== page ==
Rabbi’s Weekly Message. Nov. 22, 2021
Rabbis like to offer answers and project an air of certainty. Since we convey religious wisdom, some of us are unwilling to show ambivalence, lest it lead to a weakening of trust in the tradition we serve.
But life is messy. Often, people have to decide whether the good outweighs the bad in a decision that partakes of both sides of the coin.
I confess this kind of ambivalence about the appropriation of Jewish religious symbols by Evangelical Christians. This has been stirring for a while, since I began to see ceremonial shofar blowing in Christian worship and at the Salute to Israel ceremony I attended a few years back, at Regent University. On the one hand, I genuinely appreciate the support for Israel shown by many in the Evangelical community. At a time when all too many in the Progressive camp have reflexively sided with anti-Israel forces, I feel that it would be folly to reject such support as beleaguered Israel has. On the other hand, I am uncomfortable with the conversionist form of the Christian faith espoused by these Evangelicals. The one group delegitimizes the Jewish body; the other group, the Jewish soul.
And so, I oscillate. When Israel is under attack, as happens again and again, I shelve my annoyance about the missionizing of pro-Zionist Christians. In the interludes between Arab attacks, the disrespect for Judaism implicit in the Evangelical campaign to make Christianity paramount in the American public square registers more heavily on me.
Now is such a time. I wrote last week about the “ReAwaken America” campaign, at which one of the speakers, Retired General Michael Flynn, called for America to become one faith, meaning an Evangelical Christian faith. Researching the ReAwaken America tour more fully, I have learned that one of the performers at the same rally was Amanda Grace, wearing her trademark tallit and sounding the shofar. She is the co-founder, along with her husband, of the Ark of Grace ministries, which combines animal welfare concern with promulgating prophetic claims. (The Rabbis would have said, yatza sekharo b’hefsedo, “its gain is cancelled by its loss.”) The content of her revelations is generally in line with the partisan claim of fraud in the 2020 elections. Her Christianity, instead of elevating the political sphere, is completely subservient to one political camp. Is it a wonder that I feel the tallit and the shofar to be sullied by their appropriation for these purposes?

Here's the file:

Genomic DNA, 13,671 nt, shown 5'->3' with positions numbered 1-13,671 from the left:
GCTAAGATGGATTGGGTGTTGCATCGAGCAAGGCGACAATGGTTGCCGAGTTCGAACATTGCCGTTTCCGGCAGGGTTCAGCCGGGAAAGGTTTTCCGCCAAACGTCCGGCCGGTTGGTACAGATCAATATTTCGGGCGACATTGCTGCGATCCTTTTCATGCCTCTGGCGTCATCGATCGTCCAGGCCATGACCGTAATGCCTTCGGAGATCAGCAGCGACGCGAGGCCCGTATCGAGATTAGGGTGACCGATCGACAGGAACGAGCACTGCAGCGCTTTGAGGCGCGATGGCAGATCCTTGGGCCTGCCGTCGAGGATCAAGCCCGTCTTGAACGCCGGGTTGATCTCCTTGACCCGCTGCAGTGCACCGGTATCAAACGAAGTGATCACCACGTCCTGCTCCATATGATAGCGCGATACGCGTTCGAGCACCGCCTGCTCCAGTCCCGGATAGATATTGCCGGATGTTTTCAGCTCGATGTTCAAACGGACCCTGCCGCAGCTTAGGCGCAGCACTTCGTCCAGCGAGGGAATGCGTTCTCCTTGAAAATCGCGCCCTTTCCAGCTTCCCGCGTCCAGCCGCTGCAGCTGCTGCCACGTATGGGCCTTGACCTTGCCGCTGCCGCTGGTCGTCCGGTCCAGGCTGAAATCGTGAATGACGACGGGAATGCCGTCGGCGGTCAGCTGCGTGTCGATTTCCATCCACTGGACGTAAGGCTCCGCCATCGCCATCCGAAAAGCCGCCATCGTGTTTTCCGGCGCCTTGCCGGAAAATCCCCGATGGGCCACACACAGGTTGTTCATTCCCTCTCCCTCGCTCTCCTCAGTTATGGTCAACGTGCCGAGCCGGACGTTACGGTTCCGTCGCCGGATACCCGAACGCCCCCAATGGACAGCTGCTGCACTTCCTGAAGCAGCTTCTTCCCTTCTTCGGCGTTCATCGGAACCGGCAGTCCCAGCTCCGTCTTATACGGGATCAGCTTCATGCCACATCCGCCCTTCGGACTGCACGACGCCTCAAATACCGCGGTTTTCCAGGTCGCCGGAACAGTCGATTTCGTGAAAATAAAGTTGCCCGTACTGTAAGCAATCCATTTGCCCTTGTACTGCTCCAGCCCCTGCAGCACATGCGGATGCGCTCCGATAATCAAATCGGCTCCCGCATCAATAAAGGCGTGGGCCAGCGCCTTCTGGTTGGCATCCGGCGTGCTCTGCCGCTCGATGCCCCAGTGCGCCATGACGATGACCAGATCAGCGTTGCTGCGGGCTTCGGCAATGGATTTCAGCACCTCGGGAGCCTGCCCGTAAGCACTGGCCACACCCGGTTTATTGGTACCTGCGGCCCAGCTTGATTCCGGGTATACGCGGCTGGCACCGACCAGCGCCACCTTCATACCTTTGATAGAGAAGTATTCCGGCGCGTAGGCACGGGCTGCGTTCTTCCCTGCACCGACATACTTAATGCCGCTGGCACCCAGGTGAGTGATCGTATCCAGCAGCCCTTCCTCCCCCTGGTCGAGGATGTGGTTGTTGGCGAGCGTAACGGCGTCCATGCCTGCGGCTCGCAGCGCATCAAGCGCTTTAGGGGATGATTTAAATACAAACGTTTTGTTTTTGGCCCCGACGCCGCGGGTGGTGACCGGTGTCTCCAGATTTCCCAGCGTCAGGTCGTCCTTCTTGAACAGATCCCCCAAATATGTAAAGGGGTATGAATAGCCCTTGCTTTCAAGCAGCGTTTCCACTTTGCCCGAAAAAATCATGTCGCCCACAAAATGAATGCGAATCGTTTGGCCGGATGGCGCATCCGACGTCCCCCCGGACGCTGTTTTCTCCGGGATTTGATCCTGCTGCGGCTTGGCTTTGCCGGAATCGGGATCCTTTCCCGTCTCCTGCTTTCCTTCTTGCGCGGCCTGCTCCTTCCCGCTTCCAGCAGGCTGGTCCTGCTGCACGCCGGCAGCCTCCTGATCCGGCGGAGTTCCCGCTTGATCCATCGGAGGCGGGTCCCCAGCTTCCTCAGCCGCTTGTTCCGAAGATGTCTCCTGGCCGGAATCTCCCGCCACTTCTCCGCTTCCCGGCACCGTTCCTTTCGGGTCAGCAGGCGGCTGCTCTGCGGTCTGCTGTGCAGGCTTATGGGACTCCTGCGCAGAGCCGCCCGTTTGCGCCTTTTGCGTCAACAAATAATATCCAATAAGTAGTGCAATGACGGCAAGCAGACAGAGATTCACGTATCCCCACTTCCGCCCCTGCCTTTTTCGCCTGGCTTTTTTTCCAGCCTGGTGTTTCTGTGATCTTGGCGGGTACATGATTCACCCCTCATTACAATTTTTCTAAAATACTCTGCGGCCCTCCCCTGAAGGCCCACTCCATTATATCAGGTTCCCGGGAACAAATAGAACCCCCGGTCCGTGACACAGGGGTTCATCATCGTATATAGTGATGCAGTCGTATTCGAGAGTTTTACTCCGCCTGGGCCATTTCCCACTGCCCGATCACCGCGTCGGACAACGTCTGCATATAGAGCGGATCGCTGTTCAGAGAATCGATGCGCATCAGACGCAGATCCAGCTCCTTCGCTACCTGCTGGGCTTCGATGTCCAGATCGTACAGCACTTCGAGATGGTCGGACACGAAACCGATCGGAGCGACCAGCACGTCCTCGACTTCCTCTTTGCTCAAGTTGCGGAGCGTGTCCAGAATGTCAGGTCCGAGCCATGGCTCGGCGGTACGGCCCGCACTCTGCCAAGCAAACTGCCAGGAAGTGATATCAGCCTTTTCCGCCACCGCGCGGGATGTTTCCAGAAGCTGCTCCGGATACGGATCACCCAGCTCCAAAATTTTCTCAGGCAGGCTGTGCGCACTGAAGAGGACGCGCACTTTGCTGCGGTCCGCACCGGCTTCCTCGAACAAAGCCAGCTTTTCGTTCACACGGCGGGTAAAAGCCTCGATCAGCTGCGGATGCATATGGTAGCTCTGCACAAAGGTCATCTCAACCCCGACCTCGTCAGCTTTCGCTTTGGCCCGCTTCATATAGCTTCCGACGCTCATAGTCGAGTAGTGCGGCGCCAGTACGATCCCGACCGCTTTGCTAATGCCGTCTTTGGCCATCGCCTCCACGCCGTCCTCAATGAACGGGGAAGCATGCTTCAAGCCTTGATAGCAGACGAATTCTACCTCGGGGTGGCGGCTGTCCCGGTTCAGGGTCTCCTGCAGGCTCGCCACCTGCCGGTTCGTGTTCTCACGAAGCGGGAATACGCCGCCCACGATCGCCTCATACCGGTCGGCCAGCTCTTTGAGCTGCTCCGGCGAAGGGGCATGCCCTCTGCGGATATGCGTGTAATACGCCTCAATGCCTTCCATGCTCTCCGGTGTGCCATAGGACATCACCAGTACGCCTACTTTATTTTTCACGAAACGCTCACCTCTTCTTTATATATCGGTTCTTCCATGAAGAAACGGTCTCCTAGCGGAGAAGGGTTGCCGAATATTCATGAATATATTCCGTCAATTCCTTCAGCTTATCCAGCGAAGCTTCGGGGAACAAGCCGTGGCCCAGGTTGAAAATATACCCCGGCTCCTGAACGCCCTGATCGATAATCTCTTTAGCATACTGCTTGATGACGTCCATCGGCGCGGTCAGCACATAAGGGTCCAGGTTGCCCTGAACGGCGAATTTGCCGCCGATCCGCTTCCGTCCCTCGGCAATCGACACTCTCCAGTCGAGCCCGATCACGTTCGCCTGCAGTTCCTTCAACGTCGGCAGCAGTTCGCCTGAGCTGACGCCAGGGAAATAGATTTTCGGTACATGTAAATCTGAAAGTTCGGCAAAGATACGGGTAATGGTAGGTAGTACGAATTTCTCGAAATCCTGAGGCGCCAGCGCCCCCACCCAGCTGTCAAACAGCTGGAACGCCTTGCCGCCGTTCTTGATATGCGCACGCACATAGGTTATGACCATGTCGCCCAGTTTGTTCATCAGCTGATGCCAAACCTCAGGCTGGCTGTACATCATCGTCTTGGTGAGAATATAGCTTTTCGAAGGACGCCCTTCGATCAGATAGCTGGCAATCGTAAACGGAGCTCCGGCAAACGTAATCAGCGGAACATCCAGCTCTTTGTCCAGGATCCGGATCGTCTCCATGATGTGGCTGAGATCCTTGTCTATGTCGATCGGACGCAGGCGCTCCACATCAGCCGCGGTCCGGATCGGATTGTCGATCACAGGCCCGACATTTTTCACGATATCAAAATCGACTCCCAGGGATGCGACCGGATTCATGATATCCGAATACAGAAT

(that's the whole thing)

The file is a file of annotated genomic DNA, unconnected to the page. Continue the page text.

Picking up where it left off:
I do not see a resolution to this situation. When our neighbors, the Messianics, come to our synagogue gift shop to shop for a shofar, I think it wrong to refuse to sell them one. We Jews have been on the “receiving end” of too many boycotts for me to want to take that route. And to whatever degree possible, I try to steer the relationship with our Christian neighbors into a path of mutual respect. The successes I can point to are comforting. Conversely, when I engage a local Christian congregation, belonging to a denomination that has unfairly employed double standards against Israel, I try to open a window of sympathy to the Zionist position, again, with some success. This two-front campaign will probably be necessary for as long as I can maintain it. And I will—but the constant damage control, on both Right and Left, produces a kind of whiplash.
And so, my prayer for such moments is simple. It is the last of the daily early morning benedictions: “Ha-noten la-ya’ef koach—Blessed are You, O LORD, our God, Ruler of the universe, Who gives strength to the weary.”
Rabbi Michael Panitz